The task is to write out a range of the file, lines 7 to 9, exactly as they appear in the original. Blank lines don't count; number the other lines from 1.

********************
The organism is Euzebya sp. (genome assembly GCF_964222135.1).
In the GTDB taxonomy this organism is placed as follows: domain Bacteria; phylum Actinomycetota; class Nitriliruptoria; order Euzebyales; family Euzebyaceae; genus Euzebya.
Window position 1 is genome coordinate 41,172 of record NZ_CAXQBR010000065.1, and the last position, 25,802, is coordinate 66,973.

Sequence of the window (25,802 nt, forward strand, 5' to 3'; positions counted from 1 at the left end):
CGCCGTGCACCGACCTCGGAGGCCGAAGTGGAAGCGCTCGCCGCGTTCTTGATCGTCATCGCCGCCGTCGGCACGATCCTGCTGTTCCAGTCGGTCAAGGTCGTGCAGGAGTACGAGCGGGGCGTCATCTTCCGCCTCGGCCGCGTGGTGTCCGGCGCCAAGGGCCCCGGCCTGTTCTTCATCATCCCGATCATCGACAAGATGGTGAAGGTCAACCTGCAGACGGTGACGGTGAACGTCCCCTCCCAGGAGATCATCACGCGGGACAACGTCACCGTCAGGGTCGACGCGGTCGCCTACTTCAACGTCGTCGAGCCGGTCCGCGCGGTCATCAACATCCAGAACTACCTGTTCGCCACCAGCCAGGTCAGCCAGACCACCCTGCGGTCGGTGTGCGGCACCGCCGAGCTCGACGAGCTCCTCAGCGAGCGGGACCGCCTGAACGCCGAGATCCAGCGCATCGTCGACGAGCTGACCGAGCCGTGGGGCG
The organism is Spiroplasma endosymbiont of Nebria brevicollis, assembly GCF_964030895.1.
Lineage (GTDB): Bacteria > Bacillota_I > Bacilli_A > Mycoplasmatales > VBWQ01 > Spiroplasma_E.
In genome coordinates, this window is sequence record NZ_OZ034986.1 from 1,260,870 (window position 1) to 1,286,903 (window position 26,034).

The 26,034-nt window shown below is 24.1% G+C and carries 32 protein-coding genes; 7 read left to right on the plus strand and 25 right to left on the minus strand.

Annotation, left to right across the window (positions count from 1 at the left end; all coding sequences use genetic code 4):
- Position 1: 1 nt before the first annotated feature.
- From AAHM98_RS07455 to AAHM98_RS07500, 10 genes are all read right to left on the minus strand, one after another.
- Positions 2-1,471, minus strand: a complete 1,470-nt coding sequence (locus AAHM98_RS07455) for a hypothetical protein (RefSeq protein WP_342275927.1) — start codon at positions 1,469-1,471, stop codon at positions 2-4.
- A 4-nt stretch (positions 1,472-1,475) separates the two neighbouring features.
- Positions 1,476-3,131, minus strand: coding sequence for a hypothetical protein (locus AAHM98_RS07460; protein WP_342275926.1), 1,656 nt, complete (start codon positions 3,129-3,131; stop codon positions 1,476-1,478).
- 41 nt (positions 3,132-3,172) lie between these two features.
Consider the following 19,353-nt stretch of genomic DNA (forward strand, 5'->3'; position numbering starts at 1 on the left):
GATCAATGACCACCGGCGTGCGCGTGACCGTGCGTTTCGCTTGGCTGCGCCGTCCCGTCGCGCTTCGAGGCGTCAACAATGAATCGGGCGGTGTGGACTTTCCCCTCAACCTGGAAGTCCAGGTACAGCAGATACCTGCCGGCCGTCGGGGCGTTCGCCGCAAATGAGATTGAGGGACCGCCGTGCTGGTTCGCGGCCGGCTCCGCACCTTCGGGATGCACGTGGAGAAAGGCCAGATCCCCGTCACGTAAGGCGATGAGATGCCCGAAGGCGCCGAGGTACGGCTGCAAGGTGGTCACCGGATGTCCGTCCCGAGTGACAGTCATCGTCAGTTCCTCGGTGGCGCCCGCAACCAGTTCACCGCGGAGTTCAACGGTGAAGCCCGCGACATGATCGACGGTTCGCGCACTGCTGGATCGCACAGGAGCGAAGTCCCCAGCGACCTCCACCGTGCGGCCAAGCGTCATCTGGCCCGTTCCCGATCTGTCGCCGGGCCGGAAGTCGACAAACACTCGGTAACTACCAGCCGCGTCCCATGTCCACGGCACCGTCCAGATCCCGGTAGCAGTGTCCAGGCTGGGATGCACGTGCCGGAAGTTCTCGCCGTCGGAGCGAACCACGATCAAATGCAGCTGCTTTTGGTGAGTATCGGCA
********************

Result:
Lineage (GTDB): Bacteria > Bacillota_I > Bacilli_A > Mycoplasmatales > VBWQ01 > Spiroplasma_E.
In genome coordinates, this window is sequence record NZ_OZ034986.1 from 1,260,870 (window position 1) to 1,286,903 (window position 26,034).

The 26,034-nt window shown below is 24.1% G+C and carries 32 protein-coding genes; 7 read left to right on the plus strand and 25 right to left on the minus strand.